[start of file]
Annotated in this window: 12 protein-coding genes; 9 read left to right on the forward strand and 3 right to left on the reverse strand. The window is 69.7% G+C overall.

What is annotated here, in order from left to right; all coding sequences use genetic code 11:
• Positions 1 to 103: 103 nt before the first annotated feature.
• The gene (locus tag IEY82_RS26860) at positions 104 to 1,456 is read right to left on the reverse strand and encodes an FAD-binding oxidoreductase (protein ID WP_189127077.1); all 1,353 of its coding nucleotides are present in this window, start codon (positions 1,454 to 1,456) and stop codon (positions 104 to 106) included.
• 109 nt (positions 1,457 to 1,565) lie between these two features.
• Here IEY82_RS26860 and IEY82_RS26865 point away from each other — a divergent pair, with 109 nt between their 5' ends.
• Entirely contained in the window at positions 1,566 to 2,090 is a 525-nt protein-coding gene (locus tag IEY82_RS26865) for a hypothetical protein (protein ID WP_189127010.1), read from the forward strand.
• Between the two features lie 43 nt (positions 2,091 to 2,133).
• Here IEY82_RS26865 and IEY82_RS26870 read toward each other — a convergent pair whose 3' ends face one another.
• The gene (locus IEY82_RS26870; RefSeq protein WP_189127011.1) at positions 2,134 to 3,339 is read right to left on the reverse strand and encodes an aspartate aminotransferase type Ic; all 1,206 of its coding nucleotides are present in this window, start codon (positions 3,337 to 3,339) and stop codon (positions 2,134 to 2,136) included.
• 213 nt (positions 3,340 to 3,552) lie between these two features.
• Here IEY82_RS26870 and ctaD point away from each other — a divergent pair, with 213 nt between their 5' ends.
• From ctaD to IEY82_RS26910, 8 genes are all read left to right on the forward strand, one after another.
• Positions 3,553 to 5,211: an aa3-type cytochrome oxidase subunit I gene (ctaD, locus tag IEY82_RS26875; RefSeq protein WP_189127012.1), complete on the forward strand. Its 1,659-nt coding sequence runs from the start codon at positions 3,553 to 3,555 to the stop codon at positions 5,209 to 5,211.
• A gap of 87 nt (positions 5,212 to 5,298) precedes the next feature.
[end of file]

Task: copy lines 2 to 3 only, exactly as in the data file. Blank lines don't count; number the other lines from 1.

What is annotated here, in order from left to right; all coding sequences use genetic code 11:
• Positions 1 to 103: 103 nt before the first annotated feature.